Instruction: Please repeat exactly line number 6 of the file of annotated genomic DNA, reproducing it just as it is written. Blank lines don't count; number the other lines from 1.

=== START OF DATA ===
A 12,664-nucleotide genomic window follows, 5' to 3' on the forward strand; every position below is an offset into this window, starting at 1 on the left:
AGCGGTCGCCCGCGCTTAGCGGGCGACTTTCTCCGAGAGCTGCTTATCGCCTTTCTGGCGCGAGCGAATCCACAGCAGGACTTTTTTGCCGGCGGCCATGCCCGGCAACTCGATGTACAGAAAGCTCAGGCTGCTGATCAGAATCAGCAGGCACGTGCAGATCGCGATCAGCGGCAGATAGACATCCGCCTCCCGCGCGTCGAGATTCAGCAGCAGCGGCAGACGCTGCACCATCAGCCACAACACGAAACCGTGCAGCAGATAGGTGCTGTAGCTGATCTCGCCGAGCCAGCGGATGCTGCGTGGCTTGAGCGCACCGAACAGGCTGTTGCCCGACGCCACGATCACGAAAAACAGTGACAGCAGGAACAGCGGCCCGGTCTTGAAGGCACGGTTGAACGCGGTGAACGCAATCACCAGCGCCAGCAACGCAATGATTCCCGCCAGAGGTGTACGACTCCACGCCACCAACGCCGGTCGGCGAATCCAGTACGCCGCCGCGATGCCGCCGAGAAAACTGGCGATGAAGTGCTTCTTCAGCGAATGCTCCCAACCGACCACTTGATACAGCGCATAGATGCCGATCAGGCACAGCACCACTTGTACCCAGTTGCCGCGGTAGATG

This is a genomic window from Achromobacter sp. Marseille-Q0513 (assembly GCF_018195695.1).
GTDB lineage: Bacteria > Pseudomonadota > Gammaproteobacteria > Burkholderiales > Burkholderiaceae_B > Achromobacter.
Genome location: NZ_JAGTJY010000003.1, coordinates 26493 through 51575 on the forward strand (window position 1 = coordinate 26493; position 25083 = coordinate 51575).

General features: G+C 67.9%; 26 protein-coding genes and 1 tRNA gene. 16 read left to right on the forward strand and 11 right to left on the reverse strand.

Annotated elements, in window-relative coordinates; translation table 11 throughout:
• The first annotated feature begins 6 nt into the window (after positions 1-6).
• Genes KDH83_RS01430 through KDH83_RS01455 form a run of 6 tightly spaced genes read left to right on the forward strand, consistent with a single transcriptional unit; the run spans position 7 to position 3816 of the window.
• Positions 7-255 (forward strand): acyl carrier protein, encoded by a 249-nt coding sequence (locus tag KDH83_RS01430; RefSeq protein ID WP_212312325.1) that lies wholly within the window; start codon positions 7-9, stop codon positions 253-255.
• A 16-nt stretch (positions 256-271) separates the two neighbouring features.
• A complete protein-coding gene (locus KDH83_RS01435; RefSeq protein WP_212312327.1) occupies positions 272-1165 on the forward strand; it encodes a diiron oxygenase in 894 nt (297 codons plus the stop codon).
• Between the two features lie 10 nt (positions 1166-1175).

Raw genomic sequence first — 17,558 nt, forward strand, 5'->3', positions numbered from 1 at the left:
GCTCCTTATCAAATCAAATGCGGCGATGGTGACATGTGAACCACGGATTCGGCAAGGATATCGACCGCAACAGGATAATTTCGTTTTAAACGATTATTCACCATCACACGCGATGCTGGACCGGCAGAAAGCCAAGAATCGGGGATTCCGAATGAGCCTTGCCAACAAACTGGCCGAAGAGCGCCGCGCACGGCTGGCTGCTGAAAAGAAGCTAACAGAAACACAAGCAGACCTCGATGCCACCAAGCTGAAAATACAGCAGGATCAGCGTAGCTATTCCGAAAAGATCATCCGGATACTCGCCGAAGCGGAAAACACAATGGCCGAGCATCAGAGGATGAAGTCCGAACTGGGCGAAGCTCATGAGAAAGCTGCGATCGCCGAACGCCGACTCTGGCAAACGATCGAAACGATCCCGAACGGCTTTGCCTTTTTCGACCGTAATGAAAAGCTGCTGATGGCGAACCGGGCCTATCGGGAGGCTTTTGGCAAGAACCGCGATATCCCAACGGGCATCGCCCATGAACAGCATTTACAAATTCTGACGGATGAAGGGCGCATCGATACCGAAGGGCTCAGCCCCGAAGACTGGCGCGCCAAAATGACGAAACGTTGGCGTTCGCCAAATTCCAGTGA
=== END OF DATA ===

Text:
General features: G+C 67.9%; 26 protein-coding genes and 1 tRNA gene. 16 read left to right on the forward strand and 11 right to left on the reverse strand.